Many employees say more and easier to understand information about their employer-sponsored retirement plans would encourage them to save more, highlighting the need for benefit advisers to work with employers to increase retirement plan education and communications and to tailor them to an employers specific employee population.
Twenty percent of employees surveyed for Aegeons 2014 retirement readiness survey say that more frequent access to information about their retirement savings would encourage them to save more. Likewise, communications tailored to a particular employee group has had better results engaging employee participation in retirement plans than the one size fits all philosophy, according to the U.S. Department of Labors ERISA Advisory Council 2013 report on plan communications.
Unfortunately, few employers are providing enough retirement plan education and communication. In fact, 38% of Aegeon a U.K.-based retirement provider respondents say they receive no retirement communication, education or workplace support at all.
Employers have spent the last fifteen years educating the same 20% of employees who already understand investing for retirement, Lori Lucas, a financial analyst, executive vice president and defined contribution practice leader at the San Francisco, Calif.-based investment consulting firm Callan Associates told the ERISA Advisory Council last year. It is the 80% who are clueless that plan sponsors worry about.
This is particularly troublesome, since the shift in recent years from employer-sponsored defined benefit (DB) pension plans to defined contribution (DC) plans has placed the responsibility of saving for retirement with the employee.
The need for better methods of communication is paramount, the ERISA Advisory Council says, because the demographics of the population are shifting, including more women and minorities in the workplace and employee populations as a whole living longer than they did in the past.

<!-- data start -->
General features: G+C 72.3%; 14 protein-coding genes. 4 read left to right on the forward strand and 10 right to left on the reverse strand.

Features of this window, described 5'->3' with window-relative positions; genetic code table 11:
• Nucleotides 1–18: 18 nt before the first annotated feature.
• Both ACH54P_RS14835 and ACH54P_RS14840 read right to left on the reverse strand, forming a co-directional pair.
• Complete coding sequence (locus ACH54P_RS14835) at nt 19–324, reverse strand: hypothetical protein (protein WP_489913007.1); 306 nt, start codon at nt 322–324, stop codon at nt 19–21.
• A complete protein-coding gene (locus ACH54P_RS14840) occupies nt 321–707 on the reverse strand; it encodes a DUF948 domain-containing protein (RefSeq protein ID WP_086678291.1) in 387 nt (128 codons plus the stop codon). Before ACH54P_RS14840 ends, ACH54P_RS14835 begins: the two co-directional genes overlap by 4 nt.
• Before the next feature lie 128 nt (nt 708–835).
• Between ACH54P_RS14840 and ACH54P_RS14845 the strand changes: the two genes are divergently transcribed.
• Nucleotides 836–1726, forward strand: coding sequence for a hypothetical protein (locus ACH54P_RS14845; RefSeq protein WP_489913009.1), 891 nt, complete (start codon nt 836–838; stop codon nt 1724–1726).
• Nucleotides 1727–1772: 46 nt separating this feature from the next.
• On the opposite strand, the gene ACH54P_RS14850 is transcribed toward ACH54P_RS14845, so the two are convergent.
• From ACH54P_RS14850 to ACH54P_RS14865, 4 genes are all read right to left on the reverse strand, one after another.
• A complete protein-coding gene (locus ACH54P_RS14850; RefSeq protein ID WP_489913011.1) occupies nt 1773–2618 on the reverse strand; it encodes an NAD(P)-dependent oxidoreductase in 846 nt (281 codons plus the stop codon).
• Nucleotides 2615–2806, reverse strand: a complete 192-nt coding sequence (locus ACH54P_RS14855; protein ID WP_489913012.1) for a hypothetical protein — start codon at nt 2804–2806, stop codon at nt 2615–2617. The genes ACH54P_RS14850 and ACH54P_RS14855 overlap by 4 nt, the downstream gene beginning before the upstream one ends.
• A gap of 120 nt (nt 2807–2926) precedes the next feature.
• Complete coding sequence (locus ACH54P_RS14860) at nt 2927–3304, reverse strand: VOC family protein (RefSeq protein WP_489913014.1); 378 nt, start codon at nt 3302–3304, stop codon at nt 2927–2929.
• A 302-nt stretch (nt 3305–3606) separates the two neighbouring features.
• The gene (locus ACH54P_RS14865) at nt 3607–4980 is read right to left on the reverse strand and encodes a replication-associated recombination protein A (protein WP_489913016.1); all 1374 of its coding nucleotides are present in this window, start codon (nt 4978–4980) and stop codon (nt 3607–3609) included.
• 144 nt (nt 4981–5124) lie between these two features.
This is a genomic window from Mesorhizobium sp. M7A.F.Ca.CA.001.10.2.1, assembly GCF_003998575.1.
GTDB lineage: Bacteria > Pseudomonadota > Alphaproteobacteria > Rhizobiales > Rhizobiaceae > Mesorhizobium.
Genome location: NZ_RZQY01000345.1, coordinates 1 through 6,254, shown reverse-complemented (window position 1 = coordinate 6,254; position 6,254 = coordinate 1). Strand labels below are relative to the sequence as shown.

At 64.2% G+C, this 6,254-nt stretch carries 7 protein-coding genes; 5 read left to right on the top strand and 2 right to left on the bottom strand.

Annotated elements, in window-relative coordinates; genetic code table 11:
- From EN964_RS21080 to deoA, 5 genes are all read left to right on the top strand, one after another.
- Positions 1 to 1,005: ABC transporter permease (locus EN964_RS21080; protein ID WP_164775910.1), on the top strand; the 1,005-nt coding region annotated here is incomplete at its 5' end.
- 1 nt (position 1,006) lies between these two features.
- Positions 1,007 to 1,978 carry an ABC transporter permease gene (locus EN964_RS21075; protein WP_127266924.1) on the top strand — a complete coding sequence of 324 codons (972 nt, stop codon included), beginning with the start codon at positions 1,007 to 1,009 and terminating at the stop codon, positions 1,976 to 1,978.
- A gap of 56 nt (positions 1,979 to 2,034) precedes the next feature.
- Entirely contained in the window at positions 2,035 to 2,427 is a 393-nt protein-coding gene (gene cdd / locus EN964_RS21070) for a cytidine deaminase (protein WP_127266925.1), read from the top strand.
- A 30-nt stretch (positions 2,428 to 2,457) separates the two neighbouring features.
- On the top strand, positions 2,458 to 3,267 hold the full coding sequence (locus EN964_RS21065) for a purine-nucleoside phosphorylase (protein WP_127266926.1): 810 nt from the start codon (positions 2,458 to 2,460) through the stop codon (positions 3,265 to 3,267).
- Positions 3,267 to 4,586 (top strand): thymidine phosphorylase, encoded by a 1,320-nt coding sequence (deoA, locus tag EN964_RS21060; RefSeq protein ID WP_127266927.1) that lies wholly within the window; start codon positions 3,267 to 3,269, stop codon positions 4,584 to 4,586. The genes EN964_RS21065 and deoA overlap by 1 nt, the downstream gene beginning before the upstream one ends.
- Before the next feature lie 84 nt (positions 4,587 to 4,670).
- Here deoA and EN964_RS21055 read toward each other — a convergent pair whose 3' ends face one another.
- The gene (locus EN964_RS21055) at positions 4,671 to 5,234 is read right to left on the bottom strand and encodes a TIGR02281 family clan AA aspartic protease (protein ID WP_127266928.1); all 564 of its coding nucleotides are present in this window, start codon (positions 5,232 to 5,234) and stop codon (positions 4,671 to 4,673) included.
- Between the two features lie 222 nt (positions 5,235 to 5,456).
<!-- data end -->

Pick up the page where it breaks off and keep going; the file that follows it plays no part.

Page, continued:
The most successful employers at communicating retirement plan information to their employees use many channels, including print, external websites, online tools, social media and creative marketing, the Advisory Council says in its report.
Tailoring the communication to a specific employee segment includes understanding the culture and background of the workforce being targeted. The Plan Sponsor Council of America also testified to the Advisory Council in 2013 that many companies face challenges in trying to understand language and cultural factors that might be creating barriers to full participation, adding that to reduce these barriers, employers are implementing retirement plan campaigns to increase awareness.
For example, one employer, an orange juice manufacturer, wanted to increase attendance at retirement plan educational meetings, increase plan participation, increase deferral rates and encourage participants to maximize their match. The workforce was mostly made up of hourly workers working in orange groves, harvesting oranges for juice production. Ninety percent of the workers spoke only Spanish. In order to make the communication program successful, the company had Spanish speaking leaders meet with small groups in the orange groves. Announcement posters were placed on site using simple, straightforward materials in both Spanish and English to tell employees about the meetings.
As a result of bringing the meetings to the employees in the groves rather than relying on the workers to come to a meeting elsewhere 95% of the targeted group attended the meetings. Participation in the plan increased from 40% to 75% and deferrals increased from 4% to 8%.
Chart source: Aegeons 2014 retirement readiness survey
Note: Percentages on chart do not add up to 100% since Aegeon evaluated the different offerings independently of each other.
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